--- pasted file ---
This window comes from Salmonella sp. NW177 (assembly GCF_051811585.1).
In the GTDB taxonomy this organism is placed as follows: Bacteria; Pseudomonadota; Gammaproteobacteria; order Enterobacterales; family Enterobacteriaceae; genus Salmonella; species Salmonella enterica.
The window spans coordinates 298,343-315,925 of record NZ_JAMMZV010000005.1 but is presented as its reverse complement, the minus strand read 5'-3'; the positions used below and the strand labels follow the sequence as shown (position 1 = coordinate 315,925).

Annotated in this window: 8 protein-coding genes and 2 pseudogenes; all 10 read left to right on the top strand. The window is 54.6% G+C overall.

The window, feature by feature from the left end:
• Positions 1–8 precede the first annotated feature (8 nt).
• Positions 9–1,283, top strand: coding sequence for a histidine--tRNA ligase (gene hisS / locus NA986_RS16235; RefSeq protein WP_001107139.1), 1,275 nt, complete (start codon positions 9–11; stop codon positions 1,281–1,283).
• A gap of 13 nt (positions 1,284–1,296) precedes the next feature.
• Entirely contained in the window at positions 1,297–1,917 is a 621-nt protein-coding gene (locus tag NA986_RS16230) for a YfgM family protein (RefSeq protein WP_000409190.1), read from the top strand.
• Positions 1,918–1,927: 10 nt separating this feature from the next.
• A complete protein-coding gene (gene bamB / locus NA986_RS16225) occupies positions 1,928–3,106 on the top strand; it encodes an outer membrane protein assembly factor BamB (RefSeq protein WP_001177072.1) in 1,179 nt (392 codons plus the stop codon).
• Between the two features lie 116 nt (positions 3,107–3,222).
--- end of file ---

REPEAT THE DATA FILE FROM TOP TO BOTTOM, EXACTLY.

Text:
This window comes from Salmonella sp. NW177 (assembly GCF_051811585.1).
In the GTDB taxonomy this organism is placed as follows: Bacteria; Pseudomonadota; Gammaproteobacteria; order Enterobacterales; family Enterobacteriaceae; genus Salmonella; species Salmonella enterica.
The window spans coordinates 298,343-315,925 of record NZ_JAMMZV010000005.1 but is presented as its reverse complement, the minus strand read 5'-3'; the positions used below and the strand labels follow the sequence as shown (position 1 = coordinate 315,925).

Annotated in this window: 8 protein-coding genes and 2 pseudogenes; all 10 read left to right on the top strand. The window is 54.6% G+C overall.

The window, feature by feature from the left end:
• Positions 1–8 precede the first annotated feature (8 nt).
• Positions 9–1,283, top strand: coding sequence for a histidine--tRNA ligase (gene hisS / locus NA986_RS16235; RefSeq protein WP_001107139.1), 1,275 nt, complete (start codon positions 9–11; stop codon positions 1,281–1,283).
• A gap of 13 nt (positions 1,284–1,296) precedes the next feature.
• Entirely contained in the window at positions 1,297–1,917 is a 621-nt protein-coding gene (locus tag NA986_RS16230) for a YfgM family protein (RefSeq protein WP_000409190.1), read from the top strand.
• Positions 1,918–1,927: 10 nt separating this feature from the next.
• A complete protein-coding gene (gene bamB / locus NA986_RS16225) occupies positions 1,928–3,106 on the top strand; it encodes an outer membrane protein assembly factor BamB (RefSeq protein WP_001177072.1) in 1,179 nt (392 codons plus the stop codon).
• Between the two features lie 116 nt (positions 3,107–3,222).